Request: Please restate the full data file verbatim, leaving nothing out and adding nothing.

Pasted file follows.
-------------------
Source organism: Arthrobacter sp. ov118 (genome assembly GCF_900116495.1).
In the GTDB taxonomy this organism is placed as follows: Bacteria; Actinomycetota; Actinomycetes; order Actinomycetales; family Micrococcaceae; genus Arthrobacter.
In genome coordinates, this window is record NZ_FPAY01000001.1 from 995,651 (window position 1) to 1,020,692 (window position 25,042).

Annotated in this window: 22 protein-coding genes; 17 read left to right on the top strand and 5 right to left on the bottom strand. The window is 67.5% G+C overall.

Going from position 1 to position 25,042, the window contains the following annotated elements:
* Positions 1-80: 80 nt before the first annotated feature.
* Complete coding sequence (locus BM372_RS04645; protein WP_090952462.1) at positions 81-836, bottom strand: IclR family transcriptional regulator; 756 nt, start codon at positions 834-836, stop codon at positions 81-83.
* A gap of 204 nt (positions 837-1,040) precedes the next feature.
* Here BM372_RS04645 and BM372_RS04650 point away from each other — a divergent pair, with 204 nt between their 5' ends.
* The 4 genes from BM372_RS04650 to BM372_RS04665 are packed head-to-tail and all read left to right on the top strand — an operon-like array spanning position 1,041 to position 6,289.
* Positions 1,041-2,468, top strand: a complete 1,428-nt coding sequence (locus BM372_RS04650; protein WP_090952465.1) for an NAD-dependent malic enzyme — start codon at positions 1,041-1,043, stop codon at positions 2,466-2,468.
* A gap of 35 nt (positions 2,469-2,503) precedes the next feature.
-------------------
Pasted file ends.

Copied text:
Source organism: Arthrobacter sp. ov118 (genome assembly GCF_900116495.1).
In the GTDB taxonomy this organism is placed as follows: Bacteria; Actinomycetota; Actinomycetes; order Actinomycetales; family Micrococcaceae; genus Arthrobacter.
In genome coordinates, this window is record NZ_FPAY01000001.1 from 995,651 (window position 1) to 1,020,692 (window position 25,042).

Annotated in this window: 22 protein-coding genes; 17 read left to right on the top strand and 5 right to left on the bottom strand. The window is 67.5% G+C overall.

Going from position 1 to position 25,042, the window contains the following annotated elements:
* Positions 1-80: 80 nt before the first annotated feature.
* Complete coding sequence (locus BM372_RS04645; protein WP_090952462.1) at positions 81-836, bottom strand: IclR family transcriptional regulator; 756 nt, start codon at positions 834-836, stop codon at positions 81-83.
* A gap of 204 nt (positions 837-1,040) precedes the next feature.
* Here BM372_RS04645 and BM372_RS04650 point away from each other — a divergent pair, with 204 nt between their 5' ends.
* The 4 genes from BM372_RS04650 to BM372_RS04665 are packed head-to-tail and all read left to right on the top strand — an operon-like array spanning position 1,041 to position 6,289.
* Positions 1,041-2,468, top strand: a complete 1,428-nt coding sequence (locus BM372_RS04650; protein WP_090952465.1) for an NAD-dependent malic enzyme — start codon at positions 1,041-1,043, stop codon at positions 2,466-2,468.
* A gap of 35 nt (positions 2,469-2,503) precedes the next feature.